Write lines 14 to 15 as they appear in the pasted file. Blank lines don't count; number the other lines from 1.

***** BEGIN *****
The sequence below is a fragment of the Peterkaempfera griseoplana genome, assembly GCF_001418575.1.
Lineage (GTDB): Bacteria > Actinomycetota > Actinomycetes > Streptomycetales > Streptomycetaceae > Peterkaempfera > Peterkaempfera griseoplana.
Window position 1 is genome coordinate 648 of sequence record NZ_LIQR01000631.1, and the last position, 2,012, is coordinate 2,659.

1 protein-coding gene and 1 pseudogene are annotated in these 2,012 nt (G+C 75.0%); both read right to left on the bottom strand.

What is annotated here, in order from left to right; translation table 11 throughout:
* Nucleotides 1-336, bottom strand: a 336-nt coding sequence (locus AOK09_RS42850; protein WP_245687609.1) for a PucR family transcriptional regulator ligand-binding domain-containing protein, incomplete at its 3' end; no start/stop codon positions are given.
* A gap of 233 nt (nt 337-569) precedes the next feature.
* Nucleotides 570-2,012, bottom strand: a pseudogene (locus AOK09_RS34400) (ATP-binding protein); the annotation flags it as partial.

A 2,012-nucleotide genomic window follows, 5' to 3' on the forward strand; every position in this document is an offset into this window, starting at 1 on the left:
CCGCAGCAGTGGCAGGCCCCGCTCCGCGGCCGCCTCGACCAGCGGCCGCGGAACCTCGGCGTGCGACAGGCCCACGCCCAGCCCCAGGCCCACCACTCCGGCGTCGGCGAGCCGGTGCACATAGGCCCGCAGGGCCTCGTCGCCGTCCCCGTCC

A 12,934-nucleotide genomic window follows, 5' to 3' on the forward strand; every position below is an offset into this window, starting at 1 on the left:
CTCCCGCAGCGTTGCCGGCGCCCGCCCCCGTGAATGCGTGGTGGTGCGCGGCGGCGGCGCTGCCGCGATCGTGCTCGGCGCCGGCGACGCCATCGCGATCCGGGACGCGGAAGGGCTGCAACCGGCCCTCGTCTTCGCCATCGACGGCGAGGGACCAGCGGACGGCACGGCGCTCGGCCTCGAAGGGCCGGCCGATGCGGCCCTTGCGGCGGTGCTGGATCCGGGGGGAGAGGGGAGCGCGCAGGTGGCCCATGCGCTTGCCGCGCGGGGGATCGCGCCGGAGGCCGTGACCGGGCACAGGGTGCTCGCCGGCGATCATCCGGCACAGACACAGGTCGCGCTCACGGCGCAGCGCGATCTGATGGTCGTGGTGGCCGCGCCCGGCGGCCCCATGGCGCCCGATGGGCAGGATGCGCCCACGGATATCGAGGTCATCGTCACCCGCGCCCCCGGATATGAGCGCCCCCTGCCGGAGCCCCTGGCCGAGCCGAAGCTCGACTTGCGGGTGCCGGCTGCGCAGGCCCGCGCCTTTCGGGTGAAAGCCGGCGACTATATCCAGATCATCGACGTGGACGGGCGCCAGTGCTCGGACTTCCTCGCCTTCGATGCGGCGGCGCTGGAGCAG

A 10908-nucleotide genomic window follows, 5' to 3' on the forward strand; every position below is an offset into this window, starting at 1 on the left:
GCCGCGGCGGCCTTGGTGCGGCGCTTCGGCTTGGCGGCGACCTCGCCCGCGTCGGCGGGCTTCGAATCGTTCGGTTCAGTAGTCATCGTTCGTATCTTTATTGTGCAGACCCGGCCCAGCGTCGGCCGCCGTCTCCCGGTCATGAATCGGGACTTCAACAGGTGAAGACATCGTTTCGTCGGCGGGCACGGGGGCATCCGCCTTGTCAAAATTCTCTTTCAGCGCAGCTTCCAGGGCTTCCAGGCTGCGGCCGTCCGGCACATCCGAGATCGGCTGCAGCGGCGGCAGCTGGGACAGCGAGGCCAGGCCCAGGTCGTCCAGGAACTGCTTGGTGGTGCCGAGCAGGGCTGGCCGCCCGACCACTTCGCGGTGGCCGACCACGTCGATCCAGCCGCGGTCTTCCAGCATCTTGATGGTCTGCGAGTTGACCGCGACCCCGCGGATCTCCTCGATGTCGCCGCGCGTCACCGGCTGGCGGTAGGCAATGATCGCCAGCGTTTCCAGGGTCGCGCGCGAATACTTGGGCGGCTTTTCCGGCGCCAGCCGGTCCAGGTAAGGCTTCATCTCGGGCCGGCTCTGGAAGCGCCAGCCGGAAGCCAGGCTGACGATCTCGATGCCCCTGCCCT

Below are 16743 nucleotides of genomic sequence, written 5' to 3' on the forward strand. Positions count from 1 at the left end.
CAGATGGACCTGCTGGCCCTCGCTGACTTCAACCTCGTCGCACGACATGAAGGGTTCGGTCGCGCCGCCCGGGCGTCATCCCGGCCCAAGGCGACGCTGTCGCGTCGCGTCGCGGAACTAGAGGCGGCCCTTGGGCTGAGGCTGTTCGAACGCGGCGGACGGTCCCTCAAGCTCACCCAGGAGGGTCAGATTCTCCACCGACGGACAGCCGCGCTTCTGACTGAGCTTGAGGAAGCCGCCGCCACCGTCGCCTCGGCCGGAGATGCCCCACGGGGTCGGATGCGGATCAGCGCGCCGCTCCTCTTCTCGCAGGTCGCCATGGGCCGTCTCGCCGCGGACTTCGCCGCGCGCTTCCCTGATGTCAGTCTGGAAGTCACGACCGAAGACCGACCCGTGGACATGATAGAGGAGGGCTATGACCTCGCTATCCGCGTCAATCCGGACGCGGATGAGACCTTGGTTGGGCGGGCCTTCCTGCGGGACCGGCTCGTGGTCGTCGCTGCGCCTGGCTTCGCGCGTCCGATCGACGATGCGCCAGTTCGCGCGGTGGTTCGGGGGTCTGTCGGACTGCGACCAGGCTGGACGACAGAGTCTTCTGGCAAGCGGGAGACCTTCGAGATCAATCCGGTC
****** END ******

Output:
GCCGCGGCGGCCTTGGTGCGGCGCTTCGGCTTGGCGGCGACCTCGCCCGCGTCGGCGGGCTTCGAATCGTTCGGTTCAGTAGTCATCGTTCGTATCTTTATTGTGCAGACCCGGCCCAGCGTCGGCCGCCGTCTCCCGGTCATGAATCGGGACTTCAACAGGTGAAGACATCGTTTCGTCGGCGGGCACGGGGGCATCCGCCTTGTCAAAATTCTCTTTCAGCGCAGCTTCCAGGGCTTCCAGGCTGCGGCCGTCCGGCACATCCGAGATCGGCTGCAGCGGCGGCAGCTGGGACAGCGAGGCCAGGCCCAGGTCGTCCAGGAACTGCTTGGTGGTGCCGAGCAGGGCTGGCCGCCCGACCACTTCGCGGTGGCCGACCACGTCGATCCAGCCGCGGTCTTCCAGCATCTTGATGGTCTGCGAGTTGACCGCGACCCCGCGGATCTCCTCGATGTCGCCGCGCGTCACCGGCTGGCGGTAGGCAATGATCGCCAGCGTTTCCAGGGTCGCGCGCGAATACTTGGGCGGCTTTTCCGGCGCCAGCCGGTCCAGGTAAGGCTTCATCTCGGGCCGGCTCTGGAAGCGCCAGCCGGAAGCCAGGCTGACGATCTCGATGCCCCTGCCCT

Below are 16743 nucleotides of genomic sequence, written 5' to 3' on the forward strand. Positions count from 1 at the left end.